“The Red Chair” tells of the love between Della’s parents and the bliss they experienced having children. Franklin, Della’s father, purchases a new hat, celebrating the occasion of the birth of their son, Glenn. The red chair, a gift reserved by Della’s grandfather for his first granddaughter, went to her sister Rosella.
Plitmann sparkled as she related the bounciness of familial love. Her voice was bubbly, like champagne freshly poured. The tessitura of “The Red Chair” was higher than that of “Carefree Girl,” with more notes above the staff, the highest once more a B5, which made more appearances than in the previous movement. Beal uses a magnificent flowing line in the violins to undergird and drive the piece forward. In the score, he indicates the expression should be smooth and hypnotic, and The New Hollywood Quartet followed the marking to a T.
With the next movement, “The Paper Lined Shack,” the arc of the story reaches an inflection point. Once more, Beal uses a rippling, stream-like violin line. However, this time it’s different, with the cello sounding a steady pulse beneath the flow. The text is a playful description of Della’s Idaho shack in which they used a large box for a table and apple crates for chairs. Outside, jackrabbits jumped and there was nice grass. In Della’s words: “It seemed alright then.”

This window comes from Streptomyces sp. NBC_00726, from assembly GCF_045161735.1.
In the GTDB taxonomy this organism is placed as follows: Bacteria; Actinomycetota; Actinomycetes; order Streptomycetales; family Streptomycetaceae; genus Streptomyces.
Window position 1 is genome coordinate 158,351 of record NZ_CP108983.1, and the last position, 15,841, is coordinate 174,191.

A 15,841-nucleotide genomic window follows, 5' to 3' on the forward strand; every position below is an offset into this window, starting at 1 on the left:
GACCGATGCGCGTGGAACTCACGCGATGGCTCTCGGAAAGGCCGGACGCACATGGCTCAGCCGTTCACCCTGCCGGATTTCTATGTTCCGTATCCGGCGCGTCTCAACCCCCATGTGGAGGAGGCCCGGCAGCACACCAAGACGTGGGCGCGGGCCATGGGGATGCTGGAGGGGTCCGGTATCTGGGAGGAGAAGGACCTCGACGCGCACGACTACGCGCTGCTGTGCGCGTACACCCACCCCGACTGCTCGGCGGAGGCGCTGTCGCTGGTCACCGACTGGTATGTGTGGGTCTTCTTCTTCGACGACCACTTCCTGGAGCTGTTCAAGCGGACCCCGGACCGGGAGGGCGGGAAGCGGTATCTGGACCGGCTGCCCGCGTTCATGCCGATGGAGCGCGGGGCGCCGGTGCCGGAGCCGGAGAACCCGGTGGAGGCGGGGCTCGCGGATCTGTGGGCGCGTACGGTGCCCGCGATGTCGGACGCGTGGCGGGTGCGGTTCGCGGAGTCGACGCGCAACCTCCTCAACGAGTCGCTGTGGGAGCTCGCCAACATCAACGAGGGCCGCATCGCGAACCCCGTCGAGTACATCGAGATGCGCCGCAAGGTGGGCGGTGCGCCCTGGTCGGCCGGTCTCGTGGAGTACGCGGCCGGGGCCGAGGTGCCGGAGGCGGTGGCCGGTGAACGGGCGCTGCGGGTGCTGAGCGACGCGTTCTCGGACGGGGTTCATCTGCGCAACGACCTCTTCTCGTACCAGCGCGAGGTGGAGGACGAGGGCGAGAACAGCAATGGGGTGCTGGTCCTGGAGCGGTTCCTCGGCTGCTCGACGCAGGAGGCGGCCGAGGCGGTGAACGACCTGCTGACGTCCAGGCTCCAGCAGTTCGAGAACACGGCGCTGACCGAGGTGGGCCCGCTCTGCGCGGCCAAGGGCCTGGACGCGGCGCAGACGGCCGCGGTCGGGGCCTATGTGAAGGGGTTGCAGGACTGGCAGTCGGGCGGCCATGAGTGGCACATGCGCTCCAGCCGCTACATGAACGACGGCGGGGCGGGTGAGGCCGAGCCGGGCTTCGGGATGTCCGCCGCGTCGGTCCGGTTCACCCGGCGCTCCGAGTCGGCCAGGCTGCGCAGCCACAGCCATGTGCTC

Della then speaks of a strawberry patch dug by Papa (her husband) and how it was a source of joy for him and the family. Winter arrives; the shack is cold, blankets have a coating of snow in the morning and clothes stick frozen to the walls. Della’s parents warm the children in a chair. Here, Beal gives Plitmann some ringing top notes with a B5 lifting to a C6 sharp. The medium-size performance space seemed ready to burst from the potency of Plitmann’s sound. The movement ends in a bittersweet memory. That intense winter was the last Christmas spent with Papa before he passed away. Musically, Beal shifts from the jauntiness of earlier to long, poignant and cinematic legato lines.
The fourth movement is heart-rending. Della has met sorrow for the first time when she learns of her mother’s death. The death of Della’s husband followed shortly. As she gazes and reflects upon the sweet pea patch planted for her, and now in full bloom and doused in June sunlight, she states, “The garden looked the same, but everything had changed.”